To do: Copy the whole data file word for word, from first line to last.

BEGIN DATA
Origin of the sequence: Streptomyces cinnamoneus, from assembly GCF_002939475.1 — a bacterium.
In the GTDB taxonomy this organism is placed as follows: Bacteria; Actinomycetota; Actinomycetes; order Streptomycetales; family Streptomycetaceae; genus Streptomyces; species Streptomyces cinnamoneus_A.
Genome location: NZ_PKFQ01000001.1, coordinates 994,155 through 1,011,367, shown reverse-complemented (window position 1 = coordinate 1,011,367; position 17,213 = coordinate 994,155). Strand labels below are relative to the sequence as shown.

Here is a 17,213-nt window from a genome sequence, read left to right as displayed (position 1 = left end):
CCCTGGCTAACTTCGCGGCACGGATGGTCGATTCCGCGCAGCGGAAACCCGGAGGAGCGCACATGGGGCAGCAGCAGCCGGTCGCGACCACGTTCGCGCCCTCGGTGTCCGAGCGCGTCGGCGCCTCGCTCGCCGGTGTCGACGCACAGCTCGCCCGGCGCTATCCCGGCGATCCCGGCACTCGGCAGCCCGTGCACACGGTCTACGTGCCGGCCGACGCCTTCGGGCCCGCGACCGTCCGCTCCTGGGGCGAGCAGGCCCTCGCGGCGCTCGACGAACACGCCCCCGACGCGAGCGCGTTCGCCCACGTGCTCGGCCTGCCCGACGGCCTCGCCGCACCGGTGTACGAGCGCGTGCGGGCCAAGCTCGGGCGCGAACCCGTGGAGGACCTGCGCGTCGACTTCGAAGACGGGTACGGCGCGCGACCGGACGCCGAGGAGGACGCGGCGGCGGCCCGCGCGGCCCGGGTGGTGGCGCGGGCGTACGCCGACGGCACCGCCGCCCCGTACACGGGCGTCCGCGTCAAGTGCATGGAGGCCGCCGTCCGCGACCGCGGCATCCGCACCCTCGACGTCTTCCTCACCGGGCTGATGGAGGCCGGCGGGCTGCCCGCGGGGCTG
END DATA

Origin of the sequence: Streptomyces cinnamoneus, from assembly GCF_002939475.1 — a bacterium.
In the GTDB taxonomy this organism is placed as follows: Bacteria; Actinomycetota; Actinomycetes; order Streptomycetales; family Streptomycetaceae; genus Streptomyces; species Streptomyces cinnamoneus_A.
Genome location: NZ_PKFQ01000001.1, coordinates 994,155 through 1,011,367, shown reverse-complemented (window position 1 = coordinate 1,011,367; position 17,213 = coordinate 994,155). Strand labels below are relative to the sequence as shown.

Here is a 17,213-nt window from a genome sequence, read left to right as displayed (position 1 = left end):
CCCTGGCTAACTTCGCGGCACGGATGGTCGATTCCGCGCAGCGGAAACCCGGAGGAGCGCACATGGGGCAGCAGCAGCCGGTCGCGACCACGTTCGCGCCCTCGGTGTCCGAGCGCGTCGGCGCCTCGCTCGCCGGTGTCGACGCACAGCTCGCCCGGCGCTATCCCGGCGATCCCGGCACTCGGCAGCCCGTGCACACGGTCTACGTGCCGGCCGACGCCTTCGGGCCCGCGACCGTCCGCTCCTGGGGCGAGCAGGCCCTCGCGGCGCTCGACGAACACGCCCCCGACGCGAGCGCGTTCGCCCACGTGCTCGGCCTGCCCGACGGCCTCGCCGCACCGGTGTACGAGCGCGTGCGGGCCAAGCTCGGGCGCGAACCCGTGGAGGACCTGCGCGTCGACTTCGAAGACGGGTACGGCGCGCGACCGGACGCCGAGGAGGACGCGGCGGCGGCCCGCGCGGCCCGGGTGGTGGCGCGGGCGTACGCCGACGGCACCGCCGCCCCGTACACGGGCGTCCGCGTCAAGTGCATGGAGGCCGCCGTCCGCGACCGCGGCATCCGCACCCTCGACGTCTTCCTCACCGGGCTGATGGAGGCCGGCGGGCTGCCCGCGGGGCTG